Posted in Spain on December 27, 2010 by Victoria Allman
When I was six years old, my Uncle Dick taught me how to skip rocks on a lake in Muskoka; a cottage area carved out of the Ontario tundra. He had learned to skip rocks as a boy on that same lake and, when she was old enough, had taught my mother. It was a family tradition that I had all but forgotten until now.
We were sitting in a café in Cadaques, Spain; a sleepy fishing village that was on the verge of exploding with tourists for the summer season. The day was bright with the just warm sunlight of spring. Lemon yellow and mauve flowers bloomed out of the rugged scruffy cliffs that lined the far shore.
Patrick and I sat sharing a crème Catalan after our lunch of razor clams and calamari. We watched the muted colors of the shallow water of the bay blend from navy blue to aquamarine. Three young boys rocked back and forth in a painted wooden boat while they fought for control of the oars; their squeals reverberated over the water. Another boy sat quietly in his own boat watching, as envious of their fun as we were. On shore, a man with silver frosted Antonio Banderas curls taught a young chubby-cheeked girl to skip the flat rocks of the pebbled beach. One, two, three, four, five, his rock skimmed the surface before disappearing. One, two, her rock sunk early. Suddenly, I yearned for home.
In my mind, I was transported back to the shores of Kahshe Lake. The day was cooler but still I ran barefoot in the sand. I wore my favorite dress with elephants embroidered on the front. My uncle stood close to demonstrate the proper way to hold the flat stones and I breathed in the sweet smell of the White Owl cigar he had smoked earlier.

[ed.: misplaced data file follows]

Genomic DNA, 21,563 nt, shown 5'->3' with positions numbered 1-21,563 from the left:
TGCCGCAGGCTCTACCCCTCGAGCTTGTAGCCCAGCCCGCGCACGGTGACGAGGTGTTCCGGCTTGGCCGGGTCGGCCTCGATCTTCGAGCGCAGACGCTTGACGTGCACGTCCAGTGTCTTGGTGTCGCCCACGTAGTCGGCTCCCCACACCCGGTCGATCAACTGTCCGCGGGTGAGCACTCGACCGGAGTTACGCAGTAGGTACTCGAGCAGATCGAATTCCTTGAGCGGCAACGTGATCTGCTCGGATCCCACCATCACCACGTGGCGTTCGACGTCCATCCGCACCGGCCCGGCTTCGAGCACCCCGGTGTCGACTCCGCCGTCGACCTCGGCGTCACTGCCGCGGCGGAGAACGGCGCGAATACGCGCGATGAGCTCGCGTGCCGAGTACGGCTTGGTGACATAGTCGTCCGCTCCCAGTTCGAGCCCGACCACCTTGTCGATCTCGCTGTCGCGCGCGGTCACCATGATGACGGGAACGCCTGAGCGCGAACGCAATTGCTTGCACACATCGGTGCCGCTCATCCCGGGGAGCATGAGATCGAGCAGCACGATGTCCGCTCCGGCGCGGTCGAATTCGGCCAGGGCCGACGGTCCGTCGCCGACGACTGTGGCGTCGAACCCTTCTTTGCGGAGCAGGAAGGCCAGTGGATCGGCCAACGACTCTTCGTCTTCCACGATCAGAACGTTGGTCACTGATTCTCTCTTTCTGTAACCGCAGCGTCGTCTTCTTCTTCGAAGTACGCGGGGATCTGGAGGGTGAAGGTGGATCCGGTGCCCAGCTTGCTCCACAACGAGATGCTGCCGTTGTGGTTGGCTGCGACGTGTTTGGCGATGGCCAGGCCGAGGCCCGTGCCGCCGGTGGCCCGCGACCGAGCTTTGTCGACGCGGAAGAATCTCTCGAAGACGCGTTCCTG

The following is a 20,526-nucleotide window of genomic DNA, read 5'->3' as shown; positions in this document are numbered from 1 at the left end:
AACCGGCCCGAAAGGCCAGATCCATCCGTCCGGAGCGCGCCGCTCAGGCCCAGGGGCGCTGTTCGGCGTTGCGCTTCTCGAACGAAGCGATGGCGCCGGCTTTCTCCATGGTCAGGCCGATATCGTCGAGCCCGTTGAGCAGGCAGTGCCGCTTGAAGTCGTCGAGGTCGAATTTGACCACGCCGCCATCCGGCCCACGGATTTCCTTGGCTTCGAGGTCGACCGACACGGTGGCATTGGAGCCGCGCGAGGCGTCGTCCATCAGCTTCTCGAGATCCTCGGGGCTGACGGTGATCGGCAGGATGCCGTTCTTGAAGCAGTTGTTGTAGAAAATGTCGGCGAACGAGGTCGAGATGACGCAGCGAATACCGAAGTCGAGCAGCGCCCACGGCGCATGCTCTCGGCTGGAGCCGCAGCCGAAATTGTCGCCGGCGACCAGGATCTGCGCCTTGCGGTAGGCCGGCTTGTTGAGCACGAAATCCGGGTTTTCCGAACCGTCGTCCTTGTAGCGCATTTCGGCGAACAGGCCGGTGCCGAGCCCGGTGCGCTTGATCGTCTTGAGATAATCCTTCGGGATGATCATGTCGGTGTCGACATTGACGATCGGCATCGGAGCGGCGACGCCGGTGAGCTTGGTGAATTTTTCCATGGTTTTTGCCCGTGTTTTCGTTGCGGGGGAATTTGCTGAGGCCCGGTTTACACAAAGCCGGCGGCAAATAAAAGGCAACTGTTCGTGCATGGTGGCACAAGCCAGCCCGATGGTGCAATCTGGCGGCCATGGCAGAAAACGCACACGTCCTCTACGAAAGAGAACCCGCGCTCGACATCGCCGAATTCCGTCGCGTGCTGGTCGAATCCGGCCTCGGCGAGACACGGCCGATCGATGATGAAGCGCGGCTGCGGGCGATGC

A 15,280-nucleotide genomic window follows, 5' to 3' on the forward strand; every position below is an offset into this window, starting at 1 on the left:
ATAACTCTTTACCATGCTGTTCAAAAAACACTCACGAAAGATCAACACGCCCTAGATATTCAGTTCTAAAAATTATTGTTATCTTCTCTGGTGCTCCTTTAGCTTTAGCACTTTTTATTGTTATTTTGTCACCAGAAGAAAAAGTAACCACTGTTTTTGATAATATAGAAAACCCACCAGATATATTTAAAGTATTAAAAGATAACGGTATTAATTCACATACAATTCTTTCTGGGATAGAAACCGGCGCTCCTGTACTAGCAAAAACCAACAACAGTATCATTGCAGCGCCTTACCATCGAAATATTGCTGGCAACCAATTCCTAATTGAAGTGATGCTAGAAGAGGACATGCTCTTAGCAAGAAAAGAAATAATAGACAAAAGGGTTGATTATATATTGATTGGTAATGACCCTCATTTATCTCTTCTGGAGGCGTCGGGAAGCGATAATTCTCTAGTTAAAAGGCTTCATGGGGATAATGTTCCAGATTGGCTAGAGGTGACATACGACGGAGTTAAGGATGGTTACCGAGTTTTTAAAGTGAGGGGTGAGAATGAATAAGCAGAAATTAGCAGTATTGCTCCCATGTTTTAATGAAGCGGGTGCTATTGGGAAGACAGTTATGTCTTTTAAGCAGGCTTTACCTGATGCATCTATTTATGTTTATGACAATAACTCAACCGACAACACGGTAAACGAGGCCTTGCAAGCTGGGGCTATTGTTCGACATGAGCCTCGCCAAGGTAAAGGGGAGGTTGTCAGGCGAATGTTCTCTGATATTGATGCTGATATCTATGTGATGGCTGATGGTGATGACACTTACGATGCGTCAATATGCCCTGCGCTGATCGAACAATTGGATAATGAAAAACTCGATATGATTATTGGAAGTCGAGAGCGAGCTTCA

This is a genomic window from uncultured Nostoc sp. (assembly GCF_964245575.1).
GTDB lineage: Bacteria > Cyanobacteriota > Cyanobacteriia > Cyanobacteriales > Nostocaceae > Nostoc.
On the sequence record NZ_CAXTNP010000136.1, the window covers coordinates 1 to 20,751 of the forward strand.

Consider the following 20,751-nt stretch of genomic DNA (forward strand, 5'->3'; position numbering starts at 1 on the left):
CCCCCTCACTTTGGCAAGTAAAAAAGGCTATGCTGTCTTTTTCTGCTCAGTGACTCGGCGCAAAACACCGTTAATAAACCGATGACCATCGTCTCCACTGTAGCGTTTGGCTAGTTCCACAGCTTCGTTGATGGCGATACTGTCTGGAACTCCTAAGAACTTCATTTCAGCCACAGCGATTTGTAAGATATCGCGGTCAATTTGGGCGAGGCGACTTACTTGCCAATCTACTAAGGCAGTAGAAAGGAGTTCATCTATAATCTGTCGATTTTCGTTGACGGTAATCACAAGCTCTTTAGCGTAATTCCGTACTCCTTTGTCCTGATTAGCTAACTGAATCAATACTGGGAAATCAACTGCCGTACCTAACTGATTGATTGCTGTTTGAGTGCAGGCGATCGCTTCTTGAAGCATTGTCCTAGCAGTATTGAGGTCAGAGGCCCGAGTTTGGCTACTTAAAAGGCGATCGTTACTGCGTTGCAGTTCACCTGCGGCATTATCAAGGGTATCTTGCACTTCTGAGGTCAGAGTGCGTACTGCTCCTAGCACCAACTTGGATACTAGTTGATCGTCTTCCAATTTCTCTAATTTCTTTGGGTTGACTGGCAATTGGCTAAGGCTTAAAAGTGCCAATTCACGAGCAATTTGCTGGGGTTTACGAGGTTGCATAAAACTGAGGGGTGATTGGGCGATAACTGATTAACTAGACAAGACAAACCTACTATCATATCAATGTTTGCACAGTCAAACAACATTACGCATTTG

“Curl your index finger around the stone,” he said.
I flung my arm and released the rock. Plunk. It splashed only once.
Uncle Dick selected another rock and handed it to me. “Whip your arm from the elbow, holding it close. Like this.” His rock shimmered over the water barely kissing its surface multiple times.
I timed my side arm differently this time, over compensating and sending my rock crashing into the others on shore, avoiding the water altogether.
Uncle Dick’s patience was as solid as those rocks. Again, he bent to select the perfect stone. I held it the way he showed me. I stood at an angle to the shore. I flicked my arm and wrist at just the right time. One, two, three, four, my rock glided over the smooth surface. I smiled a toothless grin, just like the little girl in front of me today when she too mastered the art of skipping rocks.
I took another bite of the delicate custard. It dissolved in my mouth as I smiled at Patrick. We weren’t that far from home after all.
2 ¼ cups milk
peel of 1 lemon
1 cinnamon stick
6 egg yolks
½ cup sugar
1 ½ teaspoon cornstarch
Heat the milk, citrus peels and cinnamon stick over medium heat until it comes to a boil. Remove from heat and let steep for 15 minutes to infuse the flavors.
Whisk egg yolks, sugar and cornstarch together. Slowly add the milk and return to medium-low heat. Stir constantly with a spatula to avoid the eggs from scrambling. Heat slowly until the cream thickens. Strain and pour into 6 custard dishes. Place in the fridge for 2 hours to set.
Before serving, pre-heat the broiler. Sprinkle 1 tablespoon sugar over each custard evenly. Place the dishes under the broiler on the top shelf and allow the sugar to caramelize, turning golden brown. Be very careful at this stage as the sugar will be very hot and will easily blister your skin if it comes in contact. Remove and serve immediately